Veteran unemployment down, but job fair and franchises beckon

Lowell Hester, Vietnam War vet, owner of the Mr. Transmission franchise in Sandy Springs.

Lowell Hester, Vietnam War vet, owner of the Mr. Transmission franchise in Sandy Springs.

The employment rate for veterans does not always match the levels of pro-veteran rhetoric.

Of course, a veteran can have any kind of job. But some companies make a special attempt to include vets in hiring or in management programs, and the government too sometimes tailors its job efforts to appeal to vets.

For instance, the state Labor Department on Thursday is sponsoring a jobs fair for veterans Thursday in Lawrenceville, in partnership with Gwinnett Technical College.

But there are other options besides picking up a paycheck.

For example, there’s the idea of owning a franchise – a little more risk, perhaps, and a larger up-front investment, but also the potential upsides of entrepreneurship.

More than 14 percent of all franchises in the U.S. are owned by veterans – a total of 66,000 franchises owned by veterans, according to Illinois-based Moran Family of Brands.

Moran officials said they have 16 veterans among 120 franchisees.

Among them, Lowell Hester who owns the Mr. Transmission store in Sandy Springs. Hester is an Air Force vet who served in Vietnam. His son, Scott Hester, is a Navy vet who also owns a Mr. Transmission store.

The company said the standard franchise fee for a Moran brand is $35,000, but the company said there are programs that offer discounts.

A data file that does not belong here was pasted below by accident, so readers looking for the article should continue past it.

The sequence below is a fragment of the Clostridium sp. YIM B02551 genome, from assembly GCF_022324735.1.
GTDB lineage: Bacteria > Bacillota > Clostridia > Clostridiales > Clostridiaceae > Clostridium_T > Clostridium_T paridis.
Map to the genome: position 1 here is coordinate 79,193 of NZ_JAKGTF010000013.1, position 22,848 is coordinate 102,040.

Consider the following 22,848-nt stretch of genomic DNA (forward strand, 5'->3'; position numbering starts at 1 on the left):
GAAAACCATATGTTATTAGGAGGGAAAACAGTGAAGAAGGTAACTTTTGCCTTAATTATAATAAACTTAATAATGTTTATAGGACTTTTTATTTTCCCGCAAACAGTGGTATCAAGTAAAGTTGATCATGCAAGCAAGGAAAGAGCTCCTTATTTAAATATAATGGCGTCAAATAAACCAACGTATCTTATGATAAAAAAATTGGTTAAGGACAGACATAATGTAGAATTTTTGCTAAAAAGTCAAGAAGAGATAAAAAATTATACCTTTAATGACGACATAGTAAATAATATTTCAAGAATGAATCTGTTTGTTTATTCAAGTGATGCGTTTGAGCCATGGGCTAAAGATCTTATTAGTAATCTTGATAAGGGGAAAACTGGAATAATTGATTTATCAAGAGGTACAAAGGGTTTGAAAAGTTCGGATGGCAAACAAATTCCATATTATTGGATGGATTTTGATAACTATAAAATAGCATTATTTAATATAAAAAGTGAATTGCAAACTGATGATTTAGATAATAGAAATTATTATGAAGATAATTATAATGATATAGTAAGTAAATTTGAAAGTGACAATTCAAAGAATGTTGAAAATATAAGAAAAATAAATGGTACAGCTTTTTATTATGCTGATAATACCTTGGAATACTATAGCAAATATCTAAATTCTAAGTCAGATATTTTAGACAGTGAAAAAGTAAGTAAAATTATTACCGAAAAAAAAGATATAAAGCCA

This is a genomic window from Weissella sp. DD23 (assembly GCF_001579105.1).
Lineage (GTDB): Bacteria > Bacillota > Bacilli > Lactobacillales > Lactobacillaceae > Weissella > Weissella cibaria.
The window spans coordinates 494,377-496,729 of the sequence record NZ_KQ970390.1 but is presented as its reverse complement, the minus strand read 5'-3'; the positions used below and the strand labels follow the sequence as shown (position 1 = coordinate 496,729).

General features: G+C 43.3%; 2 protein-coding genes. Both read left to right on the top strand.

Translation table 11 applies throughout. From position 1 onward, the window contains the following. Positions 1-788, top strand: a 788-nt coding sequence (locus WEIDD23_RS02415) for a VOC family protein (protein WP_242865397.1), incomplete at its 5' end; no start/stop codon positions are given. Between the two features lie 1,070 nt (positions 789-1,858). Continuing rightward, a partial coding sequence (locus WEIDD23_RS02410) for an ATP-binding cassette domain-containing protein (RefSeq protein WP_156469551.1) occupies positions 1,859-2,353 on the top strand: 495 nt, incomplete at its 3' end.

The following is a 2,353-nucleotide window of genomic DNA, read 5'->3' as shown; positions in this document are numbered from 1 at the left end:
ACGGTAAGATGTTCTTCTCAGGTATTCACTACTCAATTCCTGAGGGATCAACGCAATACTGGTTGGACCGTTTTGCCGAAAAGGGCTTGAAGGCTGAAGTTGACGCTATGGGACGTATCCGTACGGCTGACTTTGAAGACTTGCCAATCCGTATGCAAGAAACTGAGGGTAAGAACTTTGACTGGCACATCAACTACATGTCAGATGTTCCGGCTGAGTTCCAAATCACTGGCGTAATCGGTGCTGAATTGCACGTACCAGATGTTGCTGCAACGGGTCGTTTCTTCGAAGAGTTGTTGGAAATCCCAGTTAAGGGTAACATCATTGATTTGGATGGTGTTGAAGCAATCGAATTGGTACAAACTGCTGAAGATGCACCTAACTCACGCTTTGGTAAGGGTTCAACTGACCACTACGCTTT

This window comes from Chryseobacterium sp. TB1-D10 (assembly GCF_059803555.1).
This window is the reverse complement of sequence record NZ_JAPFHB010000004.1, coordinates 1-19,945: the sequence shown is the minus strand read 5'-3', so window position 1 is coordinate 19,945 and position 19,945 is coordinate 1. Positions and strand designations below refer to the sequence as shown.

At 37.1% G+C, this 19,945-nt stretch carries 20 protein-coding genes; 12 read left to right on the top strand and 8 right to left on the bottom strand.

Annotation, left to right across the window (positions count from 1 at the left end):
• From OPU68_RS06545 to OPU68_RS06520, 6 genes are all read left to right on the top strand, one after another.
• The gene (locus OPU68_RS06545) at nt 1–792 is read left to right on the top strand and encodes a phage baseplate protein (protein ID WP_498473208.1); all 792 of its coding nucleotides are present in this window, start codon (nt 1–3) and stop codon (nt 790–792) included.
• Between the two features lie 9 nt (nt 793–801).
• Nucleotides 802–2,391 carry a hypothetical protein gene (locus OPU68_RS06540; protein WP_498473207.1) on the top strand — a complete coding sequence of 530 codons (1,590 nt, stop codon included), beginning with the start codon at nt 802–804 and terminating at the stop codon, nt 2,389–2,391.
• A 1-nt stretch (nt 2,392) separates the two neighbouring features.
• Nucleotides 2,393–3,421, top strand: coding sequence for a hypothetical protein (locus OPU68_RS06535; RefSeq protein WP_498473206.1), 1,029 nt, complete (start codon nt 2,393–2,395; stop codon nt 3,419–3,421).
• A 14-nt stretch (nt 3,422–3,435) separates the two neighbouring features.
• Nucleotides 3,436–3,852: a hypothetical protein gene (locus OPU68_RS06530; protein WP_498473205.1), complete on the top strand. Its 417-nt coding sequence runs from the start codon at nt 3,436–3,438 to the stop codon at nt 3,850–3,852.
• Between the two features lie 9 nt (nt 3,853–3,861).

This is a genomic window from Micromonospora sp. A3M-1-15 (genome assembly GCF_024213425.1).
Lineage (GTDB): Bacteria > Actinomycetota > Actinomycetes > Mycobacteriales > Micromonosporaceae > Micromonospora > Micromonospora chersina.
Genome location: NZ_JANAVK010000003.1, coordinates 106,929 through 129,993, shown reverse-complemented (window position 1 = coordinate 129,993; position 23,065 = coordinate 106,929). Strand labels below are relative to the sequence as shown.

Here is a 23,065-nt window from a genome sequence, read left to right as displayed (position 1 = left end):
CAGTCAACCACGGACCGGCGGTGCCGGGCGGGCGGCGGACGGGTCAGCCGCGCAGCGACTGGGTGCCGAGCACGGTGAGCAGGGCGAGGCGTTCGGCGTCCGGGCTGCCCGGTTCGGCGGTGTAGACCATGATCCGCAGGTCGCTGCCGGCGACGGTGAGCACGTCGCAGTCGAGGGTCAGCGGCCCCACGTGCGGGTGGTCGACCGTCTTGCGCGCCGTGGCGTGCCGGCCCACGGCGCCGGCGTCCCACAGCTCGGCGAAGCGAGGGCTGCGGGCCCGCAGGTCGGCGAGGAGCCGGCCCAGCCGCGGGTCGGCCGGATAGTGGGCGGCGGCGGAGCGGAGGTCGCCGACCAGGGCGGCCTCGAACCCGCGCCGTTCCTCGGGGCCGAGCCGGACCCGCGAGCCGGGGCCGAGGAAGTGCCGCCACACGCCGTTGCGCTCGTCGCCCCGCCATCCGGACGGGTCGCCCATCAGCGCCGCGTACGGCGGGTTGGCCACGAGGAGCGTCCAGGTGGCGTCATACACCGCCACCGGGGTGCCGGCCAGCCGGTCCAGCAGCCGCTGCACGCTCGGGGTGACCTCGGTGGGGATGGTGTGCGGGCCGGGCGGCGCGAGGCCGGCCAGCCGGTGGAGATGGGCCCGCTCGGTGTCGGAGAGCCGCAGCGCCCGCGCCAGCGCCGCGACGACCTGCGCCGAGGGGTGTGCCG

As the nation slouches toward Veterans Day 2016, the current average compares favorably with the larger isn't bad: the most recent unemployment rate for veterans is 4.3 percent, compared to the U.S. rate of 4.9 percent.

But like the rest of America, veterans come in a range of demographics, and their employment situation likewise varies.

Things were at their best, jobwise, in the fall of 2007 when the unemployment rate for veterans fell as low as 3.2 percent, according to the Bureau of Labor Statistics. A couple months later, the recession began and the impact on veterans was similar to that of other workers.

Veteran unemployment crested in early 2011 at 9.9 percent.

But the situation also varies with age. Younger veterans tend to have the highest unemployment rates, although there are more older vets out of work. As of last month, the jobless rate for 18-to-24 year old vets was a recession-like 13.5 percent.

In contrast, the jobless rate for Gulf War era vets was one-third that.

About 20.8 million Americans are veterans, and, based on last year's data, Georgia has 716,000 of them. In the southeast, only in Florida – with 1.6 million – has more.

In Georgia, 53 percent of veterans are in the workforce, just slightly more than the national average. Most of those who are not in the workforce are older, retired or disabled people. And the unemployment rate for Georgia vets is 4.9 percent, compared to the state rate of 5.1 percent.



The Labor Department’s job fair for veterans will be held from 12 noon to 3 p.m. in Building 700 at Gwinnett Tech, 5150 Sugarloaf Parkway. The event is open to all job seekers, but veterans will be allowed to enter at 11:30 a.m.

Jobseekers interested in attending the job fair may visit

For information about the event, contact at the Labor Department or call (770) 840-2200.

More information is also available at